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Why the Seattle archdiocese published the names of 77 sex abusers

The Seattle archdiocese released 77 names of Roman Catholic church clergy and officials who abused children in an effort to promote transparency.

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    Members of Survivors Network of those Abused by Priests (SNAP) protest at the ICC because no high-ranking Roman Catholic leaders have been prosecuted for sheltering guilty priests in 2011. SNAP suggested that a Friday release of guilty priest names was a good, but late step.
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The Roman Catholic Archdiocese of Seattle published the names of 77 clergyman and others in church leadership who sexually abused children over the last century.

Such lists have been published in other dioceses, but usually under legal or social duress. The Seattle archdiocese took this step of its own accord "in the interest of further transparency and accountability," according to a fact sheet. 

The Seattle archdiocese "was ahead of the curve in recognizing the abuse problem, but behind where it should have been," wrote Joel Connelly for the Seattle PI.

The area representative for Survivors Network of Those Abused by Priests (SNAP) said releasing the names was a good step, although she was suspicious of the timing because no outside pressure had prompted it, according to Lewis Kamb and Jennifer Sullivan for the Seattle Times.

"Any time a predator’s name is publicized, kids are safer,” Mary Dispenza, Northwest director for SNAP, told the Seattle Times. “So that’s a positive. However, this is very late in coming."

Mike McKay, a former US attorney in Washington, told the Seattle Times he had recommended releasing these names in 2004, but Archbishop J. Peter Sartain began working on it when he was appointed in 2010, archdiocese spokesman Greg Magnoni told the Seattle Times. Finding a process that the Archdiocesan Review Board would approve took from early 2011 to 2013.

“Nearly half are deceased, so there’s no way for that individual to defend themselves or to go to those individuals," Mr. Magnoni told the Seattle Times. "It was a painstaking process."

Magnoni said the release was not the result of outside pressure.

"In early 2014 we brought in a private consultant, a former FBI agent who does this kind of work," Magnoni told the Seattle Times. "She came in with an associate and was given full access to our files."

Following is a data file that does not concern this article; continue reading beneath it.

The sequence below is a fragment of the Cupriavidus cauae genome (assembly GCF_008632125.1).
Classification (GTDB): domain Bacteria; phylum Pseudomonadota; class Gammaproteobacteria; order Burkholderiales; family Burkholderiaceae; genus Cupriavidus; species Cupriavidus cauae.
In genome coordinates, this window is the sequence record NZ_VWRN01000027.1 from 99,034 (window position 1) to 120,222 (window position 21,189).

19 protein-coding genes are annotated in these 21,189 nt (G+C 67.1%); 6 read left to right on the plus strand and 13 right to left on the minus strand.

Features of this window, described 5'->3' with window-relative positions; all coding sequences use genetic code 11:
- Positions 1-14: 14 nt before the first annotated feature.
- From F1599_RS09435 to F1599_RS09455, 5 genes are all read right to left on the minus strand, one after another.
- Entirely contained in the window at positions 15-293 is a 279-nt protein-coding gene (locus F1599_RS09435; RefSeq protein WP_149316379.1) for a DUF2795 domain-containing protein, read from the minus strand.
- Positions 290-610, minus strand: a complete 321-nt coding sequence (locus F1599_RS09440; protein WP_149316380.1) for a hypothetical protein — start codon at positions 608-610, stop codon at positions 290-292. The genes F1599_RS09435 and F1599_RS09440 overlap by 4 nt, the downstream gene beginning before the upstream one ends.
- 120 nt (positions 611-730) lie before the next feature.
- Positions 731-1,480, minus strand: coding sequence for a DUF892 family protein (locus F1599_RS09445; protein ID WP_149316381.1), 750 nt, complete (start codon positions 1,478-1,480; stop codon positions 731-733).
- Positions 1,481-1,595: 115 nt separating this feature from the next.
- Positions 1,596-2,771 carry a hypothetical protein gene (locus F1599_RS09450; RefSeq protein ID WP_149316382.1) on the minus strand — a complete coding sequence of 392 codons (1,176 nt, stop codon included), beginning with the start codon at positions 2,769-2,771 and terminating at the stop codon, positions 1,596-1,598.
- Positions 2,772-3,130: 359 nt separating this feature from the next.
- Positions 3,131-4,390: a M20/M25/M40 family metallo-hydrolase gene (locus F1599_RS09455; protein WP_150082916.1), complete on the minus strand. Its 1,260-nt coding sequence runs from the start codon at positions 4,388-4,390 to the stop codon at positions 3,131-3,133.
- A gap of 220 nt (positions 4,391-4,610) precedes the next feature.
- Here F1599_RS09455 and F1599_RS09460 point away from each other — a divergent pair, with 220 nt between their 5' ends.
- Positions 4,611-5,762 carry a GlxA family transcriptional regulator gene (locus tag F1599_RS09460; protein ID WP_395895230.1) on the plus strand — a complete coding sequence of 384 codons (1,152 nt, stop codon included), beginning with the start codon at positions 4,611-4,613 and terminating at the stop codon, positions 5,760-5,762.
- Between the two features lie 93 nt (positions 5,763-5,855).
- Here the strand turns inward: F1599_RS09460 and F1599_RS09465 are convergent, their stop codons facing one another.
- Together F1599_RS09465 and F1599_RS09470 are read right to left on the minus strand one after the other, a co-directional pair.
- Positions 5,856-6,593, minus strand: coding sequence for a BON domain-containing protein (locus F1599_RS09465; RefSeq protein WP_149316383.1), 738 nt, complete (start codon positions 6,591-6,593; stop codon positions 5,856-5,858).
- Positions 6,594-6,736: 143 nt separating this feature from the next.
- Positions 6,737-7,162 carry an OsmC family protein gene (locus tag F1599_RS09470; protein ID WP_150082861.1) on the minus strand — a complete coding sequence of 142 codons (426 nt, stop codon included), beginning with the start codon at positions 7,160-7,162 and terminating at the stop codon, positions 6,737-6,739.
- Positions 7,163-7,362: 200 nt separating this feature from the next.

The archbishop expressed his "deepest apologies" for abuse of children under the church's care in a letter published Friday. He wrote that the archdiocese of Seattle was "one of the first in the country to publicly acknowledge the devastating impact of this abuse" in the 1980s, and he intended to build on such efforts by publishing the names of perpetrators against whom cases were "admitted, established, or determined to be credible."

"This action is being taken in the interest of further transparency and accountability, and to continue to encourage victims of sexual abuse by clergy to come forward," Sartain wrote. "Our work in this area will not be complete until all those who have been harmed have received assistance in healing, and until the evil of child sexual abuse has been eradicated from society."

The list includes individuals who served in western Washington from 1923 to 2008. The list names 40 people who have passed on, and 14 were "laicized" or defrocked, meaning returned to the status of a layperson within the church. Six have entered a state of "permanent prayer and penance" on behalf of their sins and those abused. The whereabouts of 13 are unknown, but many were prosecuted as part of sexual abuse cases in the Seattle area.

The list published on the archdiocese website includes priests both from the archdiocese and outside it, as well as deacons, brothers, and one nun.

This report contains material from the Associated Press.

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